What would the word be here? For now, I'm using "subtracted", but it sounds ...odd.

Say I have a computer program that takes a bunch of dollar values, say $1.2345338, $3.293383828, $2.393948, etc. and does some rounding, and then adds them together. Sometimes, I add two numbers and it's technically 2 decimal places above, sometimes below.

Please note that due to rounding in the system, there may be an additional or [WORD] cent.

Or how a margin of error can be +2/-2 points...you could say that "Due to the Sampling Methods, there can be an additional two, or a [WORD] two points."

Looking up antonyms, I found "fewer", but the "parallelism" isn't there. Is there a word more in line with "additional" that's the opposite?

I'm also open to changing using "additional", if there's a word combination that's more parallel, if that makes sense.

(Note: Looking for something a tad more formal that just "...give or take a cent or two")

  • You might be able to use "deficit", or maybe "shortage".
    – Hot Licks
    Commented Jun 14, 2017 at 23:33
  • 2
    "absent cent"? "missing cent"? They sound a bit awkward. Maybe "Due to rounding in the system, the final value may be one cent greater or lesser than expected" or "Due to rounding in the system, the final amount may be a cent or two off in either direction"? That's better, but I'm sure someone can come up with something even nicer-sounding Commented Jun 14, 2017 at 23:34
  • One thing you can do is to create multiple sample sentences, here in your question, that cover all possible usages of the word, at least in your specific context. As it is, "additional" has multiple meanings. People use it for countable things (additional spoons of sugar), uncountable things (additional sugar), and qualities (additional sweetness). If you can narrow your specific use cases for us, you/we might find it easier to choose a word, because with it wide open like this, it's actually difficult to think of a word that works in all cases.
    – Aiken Drum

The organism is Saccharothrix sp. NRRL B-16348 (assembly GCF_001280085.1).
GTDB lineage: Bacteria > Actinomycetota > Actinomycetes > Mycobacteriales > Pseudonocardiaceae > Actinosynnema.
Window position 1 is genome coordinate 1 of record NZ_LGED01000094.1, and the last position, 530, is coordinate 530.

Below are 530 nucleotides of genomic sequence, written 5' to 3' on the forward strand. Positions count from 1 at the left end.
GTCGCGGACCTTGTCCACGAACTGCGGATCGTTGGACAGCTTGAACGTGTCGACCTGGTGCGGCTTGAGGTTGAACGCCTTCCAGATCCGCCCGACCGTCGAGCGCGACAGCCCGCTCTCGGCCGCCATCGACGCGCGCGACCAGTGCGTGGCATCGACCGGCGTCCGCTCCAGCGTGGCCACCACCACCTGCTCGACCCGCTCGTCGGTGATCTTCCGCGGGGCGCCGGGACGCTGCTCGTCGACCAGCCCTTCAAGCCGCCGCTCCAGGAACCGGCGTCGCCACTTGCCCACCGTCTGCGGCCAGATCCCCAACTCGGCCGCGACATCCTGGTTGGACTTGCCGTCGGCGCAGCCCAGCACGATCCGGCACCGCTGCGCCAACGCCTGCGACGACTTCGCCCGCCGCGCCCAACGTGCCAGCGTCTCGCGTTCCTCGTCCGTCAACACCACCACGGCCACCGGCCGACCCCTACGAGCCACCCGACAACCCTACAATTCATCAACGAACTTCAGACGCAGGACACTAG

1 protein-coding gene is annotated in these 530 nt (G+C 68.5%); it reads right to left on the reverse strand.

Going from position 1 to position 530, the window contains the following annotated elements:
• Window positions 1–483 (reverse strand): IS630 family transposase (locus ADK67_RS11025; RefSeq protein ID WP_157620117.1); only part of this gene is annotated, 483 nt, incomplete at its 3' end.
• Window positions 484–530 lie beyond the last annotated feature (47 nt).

Commented Jan 6, 2018 at 5:22

2 Answers 2


In a self-deleted answer to this question, a highly respected site participant suggested the word decremental, the adjective form of decrement, which The American Heritage Dictionary of the English Language, fifth edition (2010) defines (in its special mathematical sense) as "The amount by which a variable is decreased; a negative increment."

I doubt that you'll be able to find a better serious descriptive term than decremental for the phenomenon you ask about. But it isn't in especially wide spread use, so you would be sending a fair proportion of your readers to a dictionary to find out what it means.

I agree with you that the blasé-sounding phrase "give or take a cent or two" strikes the wrong tone—and in any case, if the rounding error yields a difference of more than one cent either way, the rounding method is probably too coarse. But if your goal is to convey the situation with appropriate seriousness while avoiding recondite vocabulary choices, I recommend using this wording:

Please note that rounding in the system may yield a figure that is one cent higher or lower than the actual number.

  • Thanks very much for your answer, I like it! And I like your alternative wording because, while not my specific question, does get to my more general one/the bigger idea behind it. Cheers!
    – BruceWayne
    Commented Jan 6, 2018 at 6:52
  • As much as it is good that the questioner liked this answer, I feel this answer is ultimately incorrect. It is clear that "decremental" and "incremental" are antonyms, so if "decremental" were truly the antonym of both "additional" and "incremental", then "additional" and "incremental" should be synonymous. They aren't, though, not in any sense of either word that I can think of. I think this answer is well-intentioned and even going in the right general direction, but ultimately it's on the wrong path. I'm just not sure there even exists a suitable path & destination.
    – Aiken Drum
    Commented Jan 7, 2018 at 6:10

Try using "reductive" and "reductional" as antonyms of "additive" and "additional."

  • 4
    You can strengthen this answer by citing relevant definitions of the suggested terms that you find in a dictionary, citing the source and linking to it (if possible).
    – Sven Yargs
    Commented Jan 6, 2018 at 0:18

Your Answer

By clicking “Post Your Answer”, you agree to our terms of service and acknowledge you have read our privacy policy.

Not the answer you're looking for? Browse other questions tagged or ask your own question.